No Apologies from LaRon Landry
By Alan Schechter
September 16, 2012; Pittsburgh, PA, USA; Pittsburgh Steelers running back Isaac Redman (33) carries the ball against New York Jets strong safety Yeremiah Bell (37) and free safety LaRon Landry (30) during the fourth quarter at Heinz Field. The Pittsburgh Steelers won 27-10. Mandatory Credit: Charles LeClaire-US PRESSWIRE
We have talked about it over and over again, there is a new sheriff in town, and his name is LaRon Landry. Receivers of the league must be aware of where he is when the come across the middle. Say anything you want about this football player, but one thing is for sure, he can put a big hit on somebody that would rival any tackler in this league.
But, players that play with this type of aggressiveness sometimes make plays that are reckless. LaRon Landry is no exception. In yesterday’s game, Landry had two huge penalties, one late hit out of bounds, and the other a horse collar tackle later on, for 30 yards in penalties all by himself. But, does this make Landry have any regrets? No he does not.
“I’m going to continue to play the way I play,” he said after the game. “I’m going to look at the tape, critique myself and try not to put myself in a position like that again. I’m going to keep playing the way I play — I just have to be a little smarter. If he’s full-go, I’m going to try to my best to hit him and make the tackle,”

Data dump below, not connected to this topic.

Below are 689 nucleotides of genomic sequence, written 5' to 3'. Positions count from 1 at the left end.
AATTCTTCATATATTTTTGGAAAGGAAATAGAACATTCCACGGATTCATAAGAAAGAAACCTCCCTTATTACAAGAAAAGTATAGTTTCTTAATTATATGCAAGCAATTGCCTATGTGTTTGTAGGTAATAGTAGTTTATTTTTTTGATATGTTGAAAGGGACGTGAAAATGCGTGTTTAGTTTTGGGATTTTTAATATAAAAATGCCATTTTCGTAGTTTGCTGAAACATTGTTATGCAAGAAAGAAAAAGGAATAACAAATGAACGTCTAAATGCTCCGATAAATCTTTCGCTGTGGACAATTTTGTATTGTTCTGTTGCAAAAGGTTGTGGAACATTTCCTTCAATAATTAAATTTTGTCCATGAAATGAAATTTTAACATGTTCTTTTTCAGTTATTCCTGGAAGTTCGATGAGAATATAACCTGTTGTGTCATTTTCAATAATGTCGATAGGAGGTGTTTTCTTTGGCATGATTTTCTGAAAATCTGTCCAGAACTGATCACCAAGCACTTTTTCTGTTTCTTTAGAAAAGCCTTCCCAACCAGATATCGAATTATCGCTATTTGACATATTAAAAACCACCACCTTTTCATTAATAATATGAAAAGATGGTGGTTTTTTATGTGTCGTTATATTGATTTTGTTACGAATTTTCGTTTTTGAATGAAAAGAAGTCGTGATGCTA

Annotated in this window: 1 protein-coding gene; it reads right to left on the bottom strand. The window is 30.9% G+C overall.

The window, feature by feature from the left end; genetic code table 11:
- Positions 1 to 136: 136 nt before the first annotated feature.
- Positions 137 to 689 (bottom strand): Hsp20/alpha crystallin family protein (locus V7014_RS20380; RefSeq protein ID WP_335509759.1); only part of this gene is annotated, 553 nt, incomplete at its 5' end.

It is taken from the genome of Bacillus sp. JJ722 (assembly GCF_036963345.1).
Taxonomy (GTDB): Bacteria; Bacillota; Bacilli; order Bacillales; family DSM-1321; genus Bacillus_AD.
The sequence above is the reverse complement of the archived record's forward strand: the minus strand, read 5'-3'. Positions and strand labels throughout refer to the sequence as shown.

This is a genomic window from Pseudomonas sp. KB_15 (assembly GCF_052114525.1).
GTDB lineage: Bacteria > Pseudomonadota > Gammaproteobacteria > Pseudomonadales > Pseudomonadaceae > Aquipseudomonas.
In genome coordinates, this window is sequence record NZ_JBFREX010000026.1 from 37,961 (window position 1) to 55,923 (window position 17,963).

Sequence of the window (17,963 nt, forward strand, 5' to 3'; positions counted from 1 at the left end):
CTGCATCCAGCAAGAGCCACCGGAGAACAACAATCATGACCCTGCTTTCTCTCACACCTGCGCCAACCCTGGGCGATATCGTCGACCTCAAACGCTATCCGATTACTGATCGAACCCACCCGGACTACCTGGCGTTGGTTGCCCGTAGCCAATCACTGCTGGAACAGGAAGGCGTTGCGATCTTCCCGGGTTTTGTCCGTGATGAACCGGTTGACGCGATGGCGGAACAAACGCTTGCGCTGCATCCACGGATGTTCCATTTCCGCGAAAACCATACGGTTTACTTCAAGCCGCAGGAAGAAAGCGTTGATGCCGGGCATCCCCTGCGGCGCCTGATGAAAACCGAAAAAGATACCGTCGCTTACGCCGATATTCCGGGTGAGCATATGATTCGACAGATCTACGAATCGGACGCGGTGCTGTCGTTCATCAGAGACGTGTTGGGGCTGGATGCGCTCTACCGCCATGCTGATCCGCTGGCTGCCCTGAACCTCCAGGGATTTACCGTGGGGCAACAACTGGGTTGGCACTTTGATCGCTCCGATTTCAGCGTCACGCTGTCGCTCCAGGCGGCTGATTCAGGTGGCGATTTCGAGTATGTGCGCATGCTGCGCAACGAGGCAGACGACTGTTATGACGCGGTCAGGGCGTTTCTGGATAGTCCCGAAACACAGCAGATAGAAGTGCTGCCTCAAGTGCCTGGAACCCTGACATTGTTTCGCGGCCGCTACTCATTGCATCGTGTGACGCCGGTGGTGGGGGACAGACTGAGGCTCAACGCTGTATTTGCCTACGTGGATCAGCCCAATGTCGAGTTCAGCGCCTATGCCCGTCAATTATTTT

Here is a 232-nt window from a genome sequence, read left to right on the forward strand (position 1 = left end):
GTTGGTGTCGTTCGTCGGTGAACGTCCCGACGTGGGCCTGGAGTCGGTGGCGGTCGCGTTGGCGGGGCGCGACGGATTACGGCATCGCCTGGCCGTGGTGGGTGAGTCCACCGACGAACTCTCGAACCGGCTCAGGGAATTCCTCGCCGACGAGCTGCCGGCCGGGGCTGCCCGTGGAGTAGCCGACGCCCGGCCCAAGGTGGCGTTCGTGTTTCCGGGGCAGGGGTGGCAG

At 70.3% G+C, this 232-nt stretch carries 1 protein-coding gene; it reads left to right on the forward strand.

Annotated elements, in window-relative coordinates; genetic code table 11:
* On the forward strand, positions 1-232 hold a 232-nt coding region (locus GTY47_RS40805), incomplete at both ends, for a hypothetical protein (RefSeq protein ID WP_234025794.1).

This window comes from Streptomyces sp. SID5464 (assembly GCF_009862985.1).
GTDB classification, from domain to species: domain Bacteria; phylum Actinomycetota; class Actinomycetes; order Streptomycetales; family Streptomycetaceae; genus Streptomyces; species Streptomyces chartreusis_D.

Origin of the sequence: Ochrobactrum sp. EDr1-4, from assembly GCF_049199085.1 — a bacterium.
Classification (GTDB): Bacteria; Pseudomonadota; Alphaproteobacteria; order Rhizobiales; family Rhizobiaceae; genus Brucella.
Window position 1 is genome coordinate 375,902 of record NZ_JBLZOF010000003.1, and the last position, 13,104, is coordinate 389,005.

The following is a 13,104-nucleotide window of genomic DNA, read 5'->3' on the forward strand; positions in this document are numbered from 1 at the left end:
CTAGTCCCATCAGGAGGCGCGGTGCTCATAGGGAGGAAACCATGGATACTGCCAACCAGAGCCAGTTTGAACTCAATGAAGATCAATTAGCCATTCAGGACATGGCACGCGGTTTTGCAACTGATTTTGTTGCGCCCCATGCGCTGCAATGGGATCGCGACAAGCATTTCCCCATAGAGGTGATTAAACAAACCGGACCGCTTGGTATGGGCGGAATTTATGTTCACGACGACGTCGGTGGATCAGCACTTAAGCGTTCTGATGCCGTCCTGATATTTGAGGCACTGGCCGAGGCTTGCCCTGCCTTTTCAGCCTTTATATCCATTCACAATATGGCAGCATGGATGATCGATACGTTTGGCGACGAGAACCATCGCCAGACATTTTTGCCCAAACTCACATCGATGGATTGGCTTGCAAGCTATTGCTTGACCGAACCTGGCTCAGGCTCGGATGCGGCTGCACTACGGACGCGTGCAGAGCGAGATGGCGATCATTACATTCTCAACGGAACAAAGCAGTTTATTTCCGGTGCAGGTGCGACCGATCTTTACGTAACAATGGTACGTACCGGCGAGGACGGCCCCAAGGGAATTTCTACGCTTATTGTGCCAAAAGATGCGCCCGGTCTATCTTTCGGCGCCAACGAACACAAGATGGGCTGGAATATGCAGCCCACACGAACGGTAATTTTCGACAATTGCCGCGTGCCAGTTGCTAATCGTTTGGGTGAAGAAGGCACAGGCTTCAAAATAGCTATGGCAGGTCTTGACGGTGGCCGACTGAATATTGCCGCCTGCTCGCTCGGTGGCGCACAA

For the record, Landry didn’t agree with the horse collar call either:
“I didn’t really think I grabbed the guys shoulder pads,” Landry said. “My intention wasn’t to grab the guys’ shoulder pads.”
September 16, 2012; Pittsburgh, PA, USA; New York Jets head coach Rex Ryan on the sidelines against the Pittsburgh Steelers during the second quarter at Heinz Field. The Pittsburgh Steelers won 27-10. Mandatory Credit: Charles LeClaire-US PRESSWIRE
Head coach Rex Ryan knows that Landry has to make sure his aggressiveness is within the limits of the rules:
“You love the way he plays, the kind of tempo he plays with,” Ryan said of Landry. “But you have to do it within the confinement of the rules, so I think that’s something we really have to look at. The one was a horse collar — I know he was trying to get the guy down and sometimes that happens.”
LaRon talked about a bigger problem on the day, third down. The defense allowed Pittsburgh to convert 8 out of 15 third downs, while the offense went 4-12 on third down.
“The team as a whole didn’t finish,” Landry said.
Yes, the team did nothing on third down, on either side of the football, which was a huge factor. You have to get off the field on third down on defense, and convert when you are on offense. But, Landry’s penalties were a big problem. As much as his big hits can turn the momentum in the Jets favor, the penalties turn the momentum in the other direction.
Play hard LaRon, but play smart. Please!